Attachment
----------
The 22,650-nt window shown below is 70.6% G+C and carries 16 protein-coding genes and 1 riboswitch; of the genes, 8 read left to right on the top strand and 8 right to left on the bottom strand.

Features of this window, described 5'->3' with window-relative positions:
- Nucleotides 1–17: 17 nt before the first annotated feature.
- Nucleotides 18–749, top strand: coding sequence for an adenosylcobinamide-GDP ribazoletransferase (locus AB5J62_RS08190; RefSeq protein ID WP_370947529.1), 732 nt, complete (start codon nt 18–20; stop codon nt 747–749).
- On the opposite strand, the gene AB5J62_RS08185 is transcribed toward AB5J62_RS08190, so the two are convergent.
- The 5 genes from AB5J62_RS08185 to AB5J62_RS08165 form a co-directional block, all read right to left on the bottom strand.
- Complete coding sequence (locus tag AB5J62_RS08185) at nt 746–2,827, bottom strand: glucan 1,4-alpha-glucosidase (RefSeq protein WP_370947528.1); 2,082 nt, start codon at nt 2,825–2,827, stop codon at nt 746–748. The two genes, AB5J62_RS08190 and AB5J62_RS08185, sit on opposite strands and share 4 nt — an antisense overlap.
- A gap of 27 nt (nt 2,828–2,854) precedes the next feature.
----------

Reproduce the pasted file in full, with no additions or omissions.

The 22,650-nt window shown below is 70.6% G+C and carries 16 protein-coding genes and 1 riboswitch; of the genes, 8 read left to right on the top strand and 8 right to left on the bottom strand.

Features of this window, described 5'->3' with window-relative positions:
- Nucleotides 1–17: 17 nt before the first annotated feature.
- Nucleotides 18–749, top strand: coding sequence for an adenosylcobinamide-GDP ribazoletransferase (locus AB5J62_RS08190; RefSeq protein ID WP_370947529.1), 732 nt, complete (start codon nt 18–20; stop codon nt 747–749).
- On the opposite strand, the gene AB5J62_RS08185 is transcribed toward AB5J62_RS08190, so the two are convergent.
- The 5 genes from AB5J62_RS08185 to AB5J62_RS08165 form a co-directional block, all read right to left on the bottom strand.
- Complete coding sequence (locus tag AB5J62_RS08185) at nt 746–2,827, bottom strand: glucan 1,4-alpha-glucosidase (RefSeq protein WP_370947528.1); 2,082 nt, start codon at nt 2,825–2,827, stop codon at nt 746–748. The two genes, AB5J62_RS08190 and AB5J62_RS08185, sit on opposite strands and share 4 nt — an antisense overlap.
- A gap of 27 nt (nt 2,828–2,854) precedes the next feature.